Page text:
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Wednesday, October 04, 2006

X-Fi Review


Kaboom! Or something like that. Yes, after several hours of scratching my head, uninstalling drivers, reinstalling drivers, hitting random objects in the room, one blue screen, opening my computer, unhooking, hooking, unhooking again, and hooking again... I finally got my new x-fi working. And trust me, once I did, I was thinking that this better darn well be worth it!! Lucky for me, it totally was. The sound on my Audigy was good and I really didn't think I would notice that big of a difference moving to an x-fi. But the minute I heard the WinXP login chime, I knew this was much better. The highs were sharper, the lows were more defined and the mids were right where they should be. I immediately loaded up iTunes and starting playing some music while the x-fi control panel was up.

First I tried the "24-bit Crystalizer." This was something I was both excited and worried about. I mean, even though the processing power of the x-fi chip rivals that of a slightly older desktop processor, the idea that it could "up-mix" music in real time to 24-bit quality was something to laugh at. Until I actually turned it on. Without a single delay, without a split second of distortion, the audio became even more dynamic sounding. It's difficult for a audio-noob like me to explain, but it all seemed to.. punch more without being overblown (like the "sound enhancer" itunes offers).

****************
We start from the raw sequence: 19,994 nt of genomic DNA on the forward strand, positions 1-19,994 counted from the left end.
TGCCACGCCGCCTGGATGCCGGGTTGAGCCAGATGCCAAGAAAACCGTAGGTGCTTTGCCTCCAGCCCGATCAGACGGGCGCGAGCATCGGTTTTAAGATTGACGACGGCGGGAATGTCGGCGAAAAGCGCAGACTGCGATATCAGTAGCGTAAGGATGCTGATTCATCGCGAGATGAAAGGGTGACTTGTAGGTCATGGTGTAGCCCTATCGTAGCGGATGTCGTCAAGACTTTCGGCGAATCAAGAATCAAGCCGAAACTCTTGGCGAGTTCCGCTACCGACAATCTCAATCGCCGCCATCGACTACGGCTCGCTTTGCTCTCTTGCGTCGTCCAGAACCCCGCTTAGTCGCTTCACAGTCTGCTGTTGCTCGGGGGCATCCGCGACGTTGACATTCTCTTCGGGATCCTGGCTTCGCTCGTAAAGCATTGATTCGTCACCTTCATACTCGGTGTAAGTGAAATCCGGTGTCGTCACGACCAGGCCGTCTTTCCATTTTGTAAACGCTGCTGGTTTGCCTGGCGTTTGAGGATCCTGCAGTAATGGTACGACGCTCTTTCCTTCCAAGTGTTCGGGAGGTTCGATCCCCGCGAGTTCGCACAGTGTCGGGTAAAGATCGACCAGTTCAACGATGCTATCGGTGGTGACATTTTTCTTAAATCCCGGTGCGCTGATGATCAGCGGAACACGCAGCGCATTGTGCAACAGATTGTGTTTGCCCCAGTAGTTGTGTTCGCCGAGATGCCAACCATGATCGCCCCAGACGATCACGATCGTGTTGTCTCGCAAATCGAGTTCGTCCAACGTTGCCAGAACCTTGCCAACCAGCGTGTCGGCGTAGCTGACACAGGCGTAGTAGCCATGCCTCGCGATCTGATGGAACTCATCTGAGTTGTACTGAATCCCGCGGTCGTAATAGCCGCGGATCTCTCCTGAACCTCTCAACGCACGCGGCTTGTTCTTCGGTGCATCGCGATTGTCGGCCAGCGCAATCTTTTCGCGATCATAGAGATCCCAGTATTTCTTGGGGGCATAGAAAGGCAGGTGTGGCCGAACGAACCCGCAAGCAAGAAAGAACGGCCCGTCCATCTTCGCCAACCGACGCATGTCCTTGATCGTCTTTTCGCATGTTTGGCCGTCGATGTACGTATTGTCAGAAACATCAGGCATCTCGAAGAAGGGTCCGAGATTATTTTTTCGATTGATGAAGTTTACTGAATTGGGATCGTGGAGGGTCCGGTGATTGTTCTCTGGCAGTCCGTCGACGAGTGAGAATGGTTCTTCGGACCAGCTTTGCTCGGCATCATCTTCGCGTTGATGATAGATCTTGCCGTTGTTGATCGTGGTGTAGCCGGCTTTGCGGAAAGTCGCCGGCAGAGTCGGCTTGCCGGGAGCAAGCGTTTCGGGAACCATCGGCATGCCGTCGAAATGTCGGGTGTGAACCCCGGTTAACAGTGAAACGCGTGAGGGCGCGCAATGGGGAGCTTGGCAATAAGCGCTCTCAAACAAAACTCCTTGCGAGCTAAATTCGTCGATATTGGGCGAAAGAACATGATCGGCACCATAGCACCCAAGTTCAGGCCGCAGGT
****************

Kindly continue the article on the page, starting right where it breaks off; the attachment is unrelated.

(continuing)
The next "test" was for the hardware EQ (controlled by software of course) and the CMSS-3D. The hardware EQ reacts instantly to adjustments, with no hint of distortion. The presets available are accurate, but limited. As for CMSS-3D, it's neat to hear stereo music in "simulated" 5.1. Some sound actually do seem to travel from rear to front and from front to rear, while some simply stay in location. Vocals tend to come from the center channel more often than not. It's pretty impressive given that it's been a gimmick for such a long time. It's still a gimmick for the most part, but it will do until multi-channel audio becomes the norm.

In games I have noticed a slight increase in framerate, but a huge increase in quality and stability. I never realized how much my poor Audigy struggled with Advanced HD until now. Surround in soooo much better and far more believable. The whispers coming from random locations in FEAR are far more frightening. Which brings me to another thing... this has onboard DTS decoding as well as Dolby Digital. And that's not all.. oh no, this board is THX certified and completely customizable. I can adjust all of the THX settings for speaker distance, volume comp, and even the speaker's angle relative to the user! I totally give the x-fi two totally crooked thumbs up (and this isn't even one of the versions with onboard ram).(The other thumb is on the camera)
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Currently Listening To: Nobou Uematsu - Divinity II - Final Fantasy VII: Advent Children - 2005

1 Comments:

Anonymous steven said...

Awesome. I'll have to add that to my list of hardware for when I build my dream PC :P

6:14 PM  

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